Problems with our sense of smell, including phantom odors or a loss of smell, can be a warning sign of serious illness.
Since the beginning of the pandemic, Covid infection has been the main culprit for causing a loss of smell or taste. Although most recover within a month or so, about 5% of people with a confirmed case of Covid report smell and taste dysfunction six months later, according to a study published in July.
Before a full recovery, many patients who have Covid-related loss of smell describe a period when they experience phantom smells like burning rubber or smoke or other foul odors that aren't really there, the researchers report. Covid is also linked to a condition known as parosmia, which turns a pleasant odor such as coffee into an unpleasant one.
For people who have mostly recovered from Covid but are still coping with a loss of smell, scientists from Duke Health found some new clues from biopsies taken deep inside nasal cavities. There's evidence of continued inflammation and an immune response persisting months after an infection.
Normally, we experience smell when the olfactory sensory neurons in the nose pick up an odor and then transmit a message to the brain, which identifies the odor. Another way for the brain to receive information about an odor is through a channel that connects the top of the throat to the nose. When we chew food, aromas are released that pass through the channel to the olfactory sensory neurons, then to the brain.
Viruses including flu, parainfluenza and other coronaviruses, along with other health issues, can lead to smell dysfunction, said rhinology expert Dr. Jonathan Overdevest, an assistant professor of otolaryngology and head and neck surgery at Columbia University Irving Medical Center in New York.
“Alterations in one’s sense of smell can be the result of chronic sinusitis,” said Overdevest. "The ongoing inflammation can in time impair the sense of smell or cause smell loss. If a dental infection is causing the sinusitis, people may sense a foul smell.”
Beyond Covid, smelling something that isn't there can indicate a serious condition.
A 2018 study found that millions of Americans may have some kind of olfactory disorder, reporting unpleasant, bad or burning odor when no actual odor is there. The researchers from the National Institute on Deafness and Communication Disorders, part of the National Institutes of Health, found a link to depression, migraine auras and head trauma.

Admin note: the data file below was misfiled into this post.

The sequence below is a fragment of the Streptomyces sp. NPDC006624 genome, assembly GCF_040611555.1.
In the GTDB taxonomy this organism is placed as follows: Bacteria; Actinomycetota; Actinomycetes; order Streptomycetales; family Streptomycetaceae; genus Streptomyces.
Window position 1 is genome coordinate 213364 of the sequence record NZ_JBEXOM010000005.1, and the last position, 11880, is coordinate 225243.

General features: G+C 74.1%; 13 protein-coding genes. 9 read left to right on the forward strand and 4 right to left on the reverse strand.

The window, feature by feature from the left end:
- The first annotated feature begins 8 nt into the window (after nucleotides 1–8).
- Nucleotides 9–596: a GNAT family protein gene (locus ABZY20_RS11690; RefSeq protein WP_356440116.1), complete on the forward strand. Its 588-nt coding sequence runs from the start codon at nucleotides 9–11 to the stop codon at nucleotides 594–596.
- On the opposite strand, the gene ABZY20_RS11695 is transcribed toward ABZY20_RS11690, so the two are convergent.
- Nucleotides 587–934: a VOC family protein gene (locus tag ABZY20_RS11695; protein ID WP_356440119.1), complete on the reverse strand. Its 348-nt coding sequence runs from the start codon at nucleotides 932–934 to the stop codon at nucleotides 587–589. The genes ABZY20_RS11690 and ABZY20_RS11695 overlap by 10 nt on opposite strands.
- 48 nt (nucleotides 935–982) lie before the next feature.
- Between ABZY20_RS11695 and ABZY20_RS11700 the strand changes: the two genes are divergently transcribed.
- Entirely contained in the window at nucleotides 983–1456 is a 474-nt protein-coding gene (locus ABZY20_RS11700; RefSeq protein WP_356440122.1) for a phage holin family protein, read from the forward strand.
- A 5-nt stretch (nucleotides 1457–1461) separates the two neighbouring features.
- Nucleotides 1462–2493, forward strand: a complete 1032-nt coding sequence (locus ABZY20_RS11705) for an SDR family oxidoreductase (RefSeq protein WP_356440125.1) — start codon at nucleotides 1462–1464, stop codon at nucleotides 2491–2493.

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“A head trauma that shears the connection between the brain and the peripheral nerves in the nose can lead to a loss of smell," Overdevest said.
Neurodegenerative diseases, such as Alzheimer’s and Parkinson’s, can also lead to problems with smell, including phantosmia, according to the National Institute on Deafness and Communication Disorders (NIDCD).
“When someone is smelling something and there is no source of that smell, similar to when people have phantom limb pain, it’s called phantosmia,” said Stephanie Hunter, a postdoctoral fellow at the Monell Chemical Senses Center in Philadelphia. “It’s thought that this might be caused by overactive neurons."
People who suffer with a smell disorder may lose weight, since smell and taste are so closely linked, although others may eat too much and gain weight or use too much salt.
Commonly reported phantom smells are bad, such as rotten eggs or burning hair.
Types and causes of smell disorders
The causes of smell disorders are not well understood, but women seem to be affected twice as often as men, according to the NIDCD study. Normal aging is also associated with some loss of smell or taste.
About 2% of Americans have some type of olfactory problem, including:
- Anosmia, the inability to smell.
- Hyposmia, a decreased ability to smell.
- Parosmia, a distorted perception. Coffee may smell like sewage, for example.
- Phantosmia, sensing an odor that isn't there.
Loss of taste comes when a person loses the sense of smell and then is left only with the basics that come through the tongue: sweet, sour, salty, bitter and umami. Some of the taste disorders, include:
- Ageusia, the inability to taste.
- Hypogeusia, a decreased ability to taste.
- Dysgeusia, a distorted ability to taste.
Sometimes, people with a smell disorder can interpret something like urine or feces as a pleasant odor.
"We don’t hear about this as much as unpleasant smells," said Hunter. "Maybe people smelling pleasant smells are less likely to look for help.”
Smell disorders can be diagnosed and treated by an otolaryngologist, or ENT, who specializes in ear, nose, throat, head and neck diseases.
Smell training can help someone with a disorder get back to normal, Hunter said. During the training, which should last at least three months, the patient is introduced to four strong odors — rose, eucalyptus, lemon and cloves.
"You smell the odor and then try to remember what it smelled like before you lost your sense of smell," Hunter said. "It can be really frustrating and a lot of people give up. But it’s important to stick with it.”